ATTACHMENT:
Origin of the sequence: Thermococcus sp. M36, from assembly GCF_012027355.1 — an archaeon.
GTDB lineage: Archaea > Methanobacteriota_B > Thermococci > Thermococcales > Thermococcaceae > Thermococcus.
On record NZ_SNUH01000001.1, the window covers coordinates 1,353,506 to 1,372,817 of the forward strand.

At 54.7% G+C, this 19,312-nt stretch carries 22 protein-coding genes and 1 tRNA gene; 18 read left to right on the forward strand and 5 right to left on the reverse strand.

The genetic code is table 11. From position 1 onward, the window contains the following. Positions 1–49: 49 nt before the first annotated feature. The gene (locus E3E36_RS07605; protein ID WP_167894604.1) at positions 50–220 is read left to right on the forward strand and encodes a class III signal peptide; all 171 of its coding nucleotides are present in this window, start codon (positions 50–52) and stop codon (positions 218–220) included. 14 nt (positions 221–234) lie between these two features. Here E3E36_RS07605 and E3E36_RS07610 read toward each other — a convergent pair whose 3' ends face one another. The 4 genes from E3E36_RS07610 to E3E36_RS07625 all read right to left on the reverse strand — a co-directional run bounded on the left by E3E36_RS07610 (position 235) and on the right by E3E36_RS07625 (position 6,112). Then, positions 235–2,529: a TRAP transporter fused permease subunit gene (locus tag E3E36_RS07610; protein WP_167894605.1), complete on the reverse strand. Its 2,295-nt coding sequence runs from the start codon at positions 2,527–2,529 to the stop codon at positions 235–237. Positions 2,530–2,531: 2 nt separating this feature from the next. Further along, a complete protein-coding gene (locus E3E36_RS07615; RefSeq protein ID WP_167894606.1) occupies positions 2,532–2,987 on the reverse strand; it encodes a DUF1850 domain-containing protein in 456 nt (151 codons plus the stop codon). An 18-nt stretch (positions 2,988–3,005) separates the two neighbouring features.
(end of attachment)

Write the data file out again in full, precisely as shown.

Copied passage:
Origin of the sequence: Thermococcus sp. M36, from assembly GCF_012027355.1 — an archaeon.
GTDB lineage: Archaea > Methanobacteriota_B > Thermococci > Thermococcales > Thermococcaceae > Thermococcus.
On record NZ_SNUH01000001.1, the window covers coordinates 1,353,506 to 1,372,817 of the forward strand.

At 54.7% G+C, this 19,312-nt stretch carries 22 protein-coding genes and 1 tRNA gene; 18 read left to right on the forward strand and 5 right to left on the reverse strand.

The genetic code is table 11. From position 1 onward, the window contains the following. Positions 1–49: 49 nt before the first annotated feature. The gene (locus E3E36_RS07605; protein ID WP_167894604.1) at positions 50–220 is read left to right on the forward strand and encodes a class III signal peptide; all 171 of its coding nucleotides are present in this window, start codon (positions 50–52) and stop codon (positions 218–220) included. 14 nt (positions 221–234) lie between these two features. Here E3E36_RS07605 and E3E36_RS07610 read toward each other — a convergent pair whose 3' ends face one another. The 4 genes from E3E36_RS07610 to E3E36_RS07625 all read right to left on the reverse strand — a co-directional run bounded on the left by E3E36_RS07610 (position 235) and on the right by E3E36_RS07625 (position 6,112). Then, positions 235–2,529: a TRAP transporter fused permease subunit gene (locus tag E3E36_RS07610; protein WP_167894605.1), complete on the reverse strand. Its 2,295-nt coding sequence runs from the start codon at positions 2,527–2,529 to the stop codon at positions 235–237. Positions 2,530–2,531: 2 nt separating this feature from the next. Further along, a complete protein-coding gene (locus E3E36_RS07615; RefSeq protein ID WP_167894606.1) occupies positions 2,532–2,987 on the reverse strand; it encodes a DUF1850 domain-containing protein in 456 nt (151 codons plus the stop codon). An 18-nt stretch (positions 2,988–3,005) separates the two neighbouring features.